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Dereference string in foreach

by Anonymous Monk
on Feb 13, 2013 at 20:02 UTC ( #1018620=perlquestion: print w/ replies, xml ) Need Help??
Anonymous Monk has asked for the wisdom of the Perl Monks concerning the following question:

I have a question on a problem that occured in v5.12.4 using Ubuntu:

My code makes it neccessary to loop through an array and to output all elements using a reference. My first try did not work as expected (simplyfied example):

$sref = \$string; foreach $string ( @array_of_strings ) { print $$sref; }
However, the following code does work (and is my solution):
$sref \$string1; foreach $string2 ( @array_of_strings ) { $string1 = $string2; print $$sref; }
Why? I would have expected that using the foreach $string acutally is assigned to whatever is the element of the array but aparently this is not the case. In the first example the print will only print what was assigned to $string before executing the foreach loop. Of course my actual code isn't that simple.

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Re: Dereference string in foreach
by blue_cowdawg (Monsignor) on Feb 13, 2013 at 20:28 UTC
        Why? I would have expected that using the foreach $string acutally is assigned to whatever is the element of the array but aparently this is not the case.

    Turn on strict and warnings and you'll see why.

    use warnings; use strict; my $sref = \$string; foreach $string ( @array_of_strings ) { print $$sref; } $ perl sref_o.pl Global symbol "$string" requires explicit package name at sref_o.pl li +ne 4. Global symbol "$string" requires explicit package name at sref_o.pl li +ne 5. Global symbol "@array_of_strings" requires explicit package name at sr +ef_o.pl line 5. Execution of sref_o.pl aborted due to compilation errors.


    Peter L. Berghold -- Unix Professional
    Peter -at- Berghold -dot- Net; AOL IM redcowdawg Yahoo IM: blue_cowdawg

      You don't need to be an utter cowdawg towards the OP -- strict and warnings are irrelevant to his issue.

      I don't fully grok the semantics of foreach but I suspect the correct answer is as follows:

      $sref = \$string sets $sref to point to the variable $string. All is well here. But then foreach enters the picture and localises $string -- this $string is only available to the inner loop. $sref continues pointing to the $string in the outer loop. Testing this without the string reference:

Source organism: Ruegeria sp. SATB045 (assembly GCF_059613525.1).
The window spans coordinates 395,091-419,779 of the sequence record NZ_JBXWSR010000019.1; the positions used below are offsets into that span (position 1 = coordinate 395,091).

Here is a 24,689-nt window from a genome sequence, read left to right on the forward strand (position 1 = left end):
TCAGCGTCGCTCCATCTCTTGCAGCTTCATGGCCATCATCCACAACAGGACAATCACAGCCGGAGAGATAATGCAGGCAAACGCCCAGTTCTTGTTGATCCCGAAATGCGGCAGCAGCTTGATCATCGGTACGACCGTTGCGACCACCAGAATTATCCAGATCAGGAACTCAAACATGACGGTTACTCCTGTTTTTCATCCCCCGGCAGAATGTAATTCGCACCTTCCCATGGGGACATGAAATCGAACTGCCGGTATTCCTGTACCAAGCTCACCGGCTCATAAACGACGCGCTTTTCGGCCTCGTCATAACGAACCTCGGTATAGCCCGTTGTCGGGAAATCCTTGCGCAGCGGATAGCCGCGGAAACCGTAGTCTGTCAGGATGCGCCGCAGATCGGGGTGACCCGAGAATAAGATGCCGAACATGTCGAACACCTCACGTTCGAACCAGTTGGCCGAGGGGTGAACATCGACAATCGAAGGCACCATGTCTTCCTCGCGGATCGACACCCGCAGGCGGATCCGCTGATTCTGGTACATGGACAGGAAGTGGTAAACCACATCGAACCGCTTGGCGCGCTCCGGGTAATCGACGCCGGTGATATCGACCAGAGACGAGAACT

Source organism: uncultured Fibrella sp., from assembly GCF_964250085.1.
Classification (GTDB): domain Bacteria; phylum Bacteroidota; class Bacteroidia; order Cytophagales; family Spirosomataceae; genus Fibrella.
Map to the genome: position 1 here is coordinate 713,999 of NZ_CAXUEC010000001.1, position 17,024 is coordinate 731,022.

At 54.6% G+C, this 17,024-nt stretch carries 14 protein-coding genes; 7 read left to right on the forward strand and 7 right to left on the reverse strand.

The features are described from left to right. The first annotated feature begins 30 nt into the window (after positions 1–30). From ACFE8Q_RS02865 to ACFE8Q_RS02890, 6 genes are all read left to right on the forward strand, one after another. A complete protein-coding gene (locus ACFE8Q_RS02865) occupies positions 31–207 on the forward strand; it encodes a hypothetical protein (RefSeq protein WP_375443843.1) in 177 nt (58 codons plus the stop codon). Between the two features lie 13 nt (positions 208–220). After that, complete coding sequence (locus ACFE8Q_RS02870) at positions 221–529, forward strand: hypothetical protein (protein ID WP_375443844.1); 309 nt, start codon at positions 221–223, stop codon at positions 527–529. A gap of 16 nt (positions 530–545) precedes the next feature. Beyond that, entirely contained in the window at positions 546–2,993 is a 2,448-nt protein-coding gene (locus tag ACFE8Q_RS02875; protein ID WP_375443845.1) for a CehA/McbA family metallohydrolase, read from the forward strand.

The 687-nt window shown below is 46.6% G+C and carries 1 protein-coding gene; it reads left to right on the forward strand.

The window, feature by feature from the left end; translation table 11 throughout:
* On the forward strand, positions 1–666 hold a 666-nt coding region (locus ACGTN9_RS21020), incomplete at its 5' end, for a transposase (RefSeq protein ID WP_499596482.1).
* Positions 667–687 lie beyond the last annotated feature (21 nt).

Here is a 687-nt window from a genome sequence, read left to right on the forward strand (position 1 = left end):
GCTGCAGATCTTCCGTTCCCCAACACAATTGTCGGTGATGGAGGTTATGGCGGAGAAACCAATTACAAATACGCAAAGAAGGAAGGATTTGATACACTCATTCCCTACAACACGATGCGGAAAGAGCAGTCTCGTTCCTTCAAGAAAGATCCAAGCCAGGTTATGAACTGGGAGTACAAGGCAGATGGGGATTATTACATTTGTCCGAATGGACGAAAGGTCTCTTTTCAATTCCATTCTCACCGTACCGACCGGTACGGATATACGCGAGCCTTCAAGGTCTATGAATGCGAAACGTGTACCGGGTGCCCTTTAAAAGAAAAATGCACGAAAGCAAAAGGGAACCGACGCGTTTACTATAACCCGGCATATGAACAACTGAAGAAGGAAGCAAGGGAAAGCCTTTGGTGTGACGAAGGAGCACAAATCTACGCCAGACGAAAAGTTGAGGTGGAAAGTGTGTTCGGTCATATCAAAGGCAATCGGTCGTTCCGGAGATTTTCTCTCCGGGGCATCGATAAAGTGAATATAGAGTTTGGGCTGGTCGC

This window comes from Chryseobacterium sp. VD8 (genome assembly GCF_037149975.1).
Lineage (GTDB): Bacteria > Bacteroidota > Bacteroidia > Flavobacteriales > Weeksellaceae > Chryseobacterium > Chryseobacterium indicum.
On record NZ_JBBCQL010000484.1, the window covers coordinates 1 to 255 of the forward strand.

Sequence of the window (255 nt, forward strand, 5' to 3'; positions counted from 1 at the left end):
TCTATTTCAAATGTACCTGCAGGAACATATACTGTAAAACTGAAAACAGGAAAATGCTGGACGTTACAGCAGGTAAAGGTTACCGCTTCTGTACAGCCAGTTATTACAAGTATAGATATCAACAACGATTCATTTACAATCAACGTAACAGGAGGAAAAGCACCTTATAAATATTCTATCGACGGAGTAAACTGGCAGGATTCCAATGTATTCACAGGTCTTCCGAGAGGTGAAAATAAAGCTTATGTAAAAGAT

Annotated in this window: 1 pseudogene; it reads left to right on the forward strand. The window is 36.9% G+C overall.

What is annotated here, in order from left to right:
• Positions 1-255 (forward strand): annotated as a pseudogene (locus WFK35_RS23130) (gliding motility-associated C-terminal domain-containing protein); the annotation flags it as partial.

my $string = "I'm still here"; say $string; my @array_of_strings = qw/foo bar baz quux/; foreach $string ( @array_of_strings ) { say $string; } say $string; # output I'm still here foo bar baz quux I'm still here

      Yep, looks like what I described. Now, if you add the $sref, you'll notice it'll print the outer loop value for the whole time -- it points to the wrong $string.

        Thanks for that answer.
        Though quite some time has passed since I last read the corresponding paragraph in perldoc, I wouldn't have expected that the reference still points to the variable outside of the loop since it is used within the loop.

        All variables have been previouly defined using my (i.e. in the beginning of the script).

            You don't need to be an utter cowdawg towards the OP -- strict and warnings are irrelevant to his issue.

        I wasn't being mean, ornery or cantankerous. Take what I said at face value. If strict and warnings were turned on (as I showed) the problem would have shown itself very clearly.


        Peter L. Berghold -- Unix Professional
        Peter -at- Berghold -dot- Net; AOL IM redcowdawg Yahoo IM: blue_cowdawg
Re: Dereference string in foreach
by choroba (Abbot) on Feb 13, 2013 at 21:05 UTC
    See Foreach Loops. If the variable is not declared with my, it is implicitly localized. For each iteration, the variable is aliased to the value you are looping over. Therefore, in the first case, the loop variable $string is a different one than the $string defined before the loop: Try
    $sref = \$string; foreach $string ( @array_of_strings ) { print $sref, \$string, "\n"; }
    In the second snippet, you are using $string1 which is not localized. Therefore, $ref really points to it, and since you assign the value from the loop variable to it, you can acces the value by the reference. Note, though, that this is only a copy of the original value, which means you cannot change the original @array_of_strings by changing $$ref or $string1, but only $string2.
    لսႽ ᥲᥒ⚪⟊Ⴙᘓᖇ Ꮅᘓᖇ⎱ Ⴙᥲ𝇋ƙᘓᖇ

      Here is the effect when perl localizes a variable:

      #Whoops.  An Anonymous Monk already posted a good example.

      And because a for loop aliases each element in the array to the loop variable, changes to the loop variable change the elements of the array.

Re: Dereference string in foreach
by 7stud (Deacon) on Feb 13, 2013 at 23:23 UTC

    By the way, in "Perl Best Practices" Damian Conway advises that you should always write 'my' before your for-loop variable because if you don't :

    [The resulting] behaviour is contrary to all reasonable expectation.  Everywhere else in Perl, when you declare a lexical variable, it's visible throughout the remainder of its scope, unless another explicit my declaration hides it.  So it's natural to expect that the [variable] used in the for loop is the same lexical [variable] that was declared before the loop.
    
    But it isn't.
    
    ("Perl Best Practices", p. 108)

    My code makes it neccessary to loop through an array and to output all elements using a reference.

    That doesn't seem to make a lot of sense:

    use strict; use warnings; use 5.010; my @arr = (10, 20, 30); for my $num (@arr) { say ${\$num}; } --output:-- 10 20 30

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